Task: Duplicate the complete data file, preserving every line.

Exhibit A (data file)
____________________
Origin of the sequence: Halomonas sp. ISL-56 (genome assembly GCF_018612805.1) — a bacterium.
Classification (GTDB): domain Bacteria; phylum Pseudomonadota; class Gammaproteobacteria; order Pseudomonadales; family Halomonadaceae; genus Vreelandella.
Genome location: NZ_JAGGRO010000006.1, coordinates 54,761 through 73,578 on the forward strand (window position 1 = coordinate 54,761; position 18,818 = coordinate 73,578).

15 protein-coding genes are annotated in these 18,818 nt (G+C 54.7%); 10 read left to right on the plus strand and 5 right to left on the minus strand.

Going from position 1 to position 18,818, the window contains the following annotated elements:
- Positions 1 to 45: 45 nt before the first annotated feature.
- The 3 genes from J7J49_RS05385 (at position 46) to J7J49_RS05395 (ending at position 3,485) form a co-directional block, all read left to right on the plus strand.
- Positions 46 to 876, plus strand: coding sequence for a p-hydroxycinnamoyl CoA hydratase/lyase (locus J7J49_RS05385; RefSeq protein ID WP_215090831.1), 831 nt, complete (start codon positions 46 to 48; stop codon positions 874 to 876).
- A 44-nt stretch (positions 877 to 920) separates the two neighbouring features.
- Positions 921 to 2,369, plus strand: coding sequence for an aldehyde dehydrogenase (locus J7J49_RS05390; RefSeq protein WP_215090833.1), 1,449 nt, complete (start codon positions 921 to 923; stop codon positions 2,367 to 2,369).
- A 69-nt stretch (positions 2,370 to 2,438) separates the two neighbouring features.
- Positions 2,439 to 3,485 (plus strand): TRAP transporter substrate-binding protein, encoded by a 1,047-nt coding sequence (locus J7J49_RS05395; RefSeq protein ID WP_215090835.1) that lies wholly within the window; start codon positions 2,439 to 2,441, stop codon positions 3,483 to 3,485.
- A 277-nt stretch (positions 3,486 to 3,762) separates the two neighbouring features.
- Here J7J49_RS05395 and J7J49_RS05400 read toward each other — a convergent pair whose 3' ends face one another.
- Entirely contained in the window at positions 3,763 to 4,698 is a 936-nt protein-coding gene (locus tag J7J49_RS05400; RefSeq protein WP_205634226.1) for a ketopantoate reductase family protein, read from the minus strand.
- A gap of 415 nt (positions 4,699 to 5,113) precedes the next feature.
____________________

Origin of the sequence: Halomonas sp. ISL-56 (genome assembly GCF_018612805.1) — a bacterium.
Classification (GTDB): domain Bacteria; phylum Pseudomonadota; class Gammaproteobacteria; order Pseudomonadales; family Halomonadaceae; genus Vreelandella.
Genome location: NZ_JAGGRO010000006.1, coordinates 54,761 through 73,578 on the forward strand (window position 1 = coordinate 54,761; position 18,818 = coordinate 73,578).

15 protein-coding genes are annotated in these 18,818 nt (G+C 54.7%); 10 read left to right on the plus strand and 5 right to left on the minus strand.

Going from position 1 to position 18,818, the window contains the following annotated elements:
- Positions 1 to 45: 45 nt before the first annotated feature.
- The 3 genes from J7J49_RS05385 (at position 46) to J7J49_RS05395 (ending at position 3,485) form a co-directional block, all read left to right on the plus strand.
- Positions 46 to 876, plus strand: coding sequence for a p-hydroxycinnamoyl CoA hydratase/lyase (locus J7J49_RS05385; RefSeq protein ID WP_215090831.1), 831 nt, complete (start codon positions 46 to 48; stop codon positions 874 to 876).
- A 44-nt stretch (positions 877 to 920) separates the two neighbouring features.
- Positions 921 to 2,369, plus strand: coding sequence for an aldehyde dehydrogenase (locus J7J49_RS05390; RefSeq protein WP_215090833.1), 1,449 nt, complete (start codon positions 921 to 923; stop codon positions 2,367 to 2,369).
- A 69-nt stretch (positions 2,370 to 2,438) separates the two neighbouring features.
- Positions 2,439 to 3,485 (plus strand): TRAP transporter substrate-binding protein, encoded by a 1,047-nt coding sequence (locus J7J49_RS05395; RefSeq protein ID WP_215090835.1) that lies wholly within the window; start codon positions 2,439 to 2,441, stop codon positions 3,483 to 3,485.
- A 277-nt stretch (positions 3,486 to 3,762) separates the two neighbouring features.
- Here J7J49_RS05395 and J7J49_RS05400 read toward each other — a convergent pair whose 3' ends face one another.
- Entirely contained in the window at positions 3,763 to 4,698 is a 936-nt protein-coding gene (locus tag J7J49_RS05400; RefSeq protein WP_205634226.1) for a ketopantoate reductase family protein, read from the minus strand.
- A gap of 415 nt (positions 4,699 to 5,113) precedes the next feature.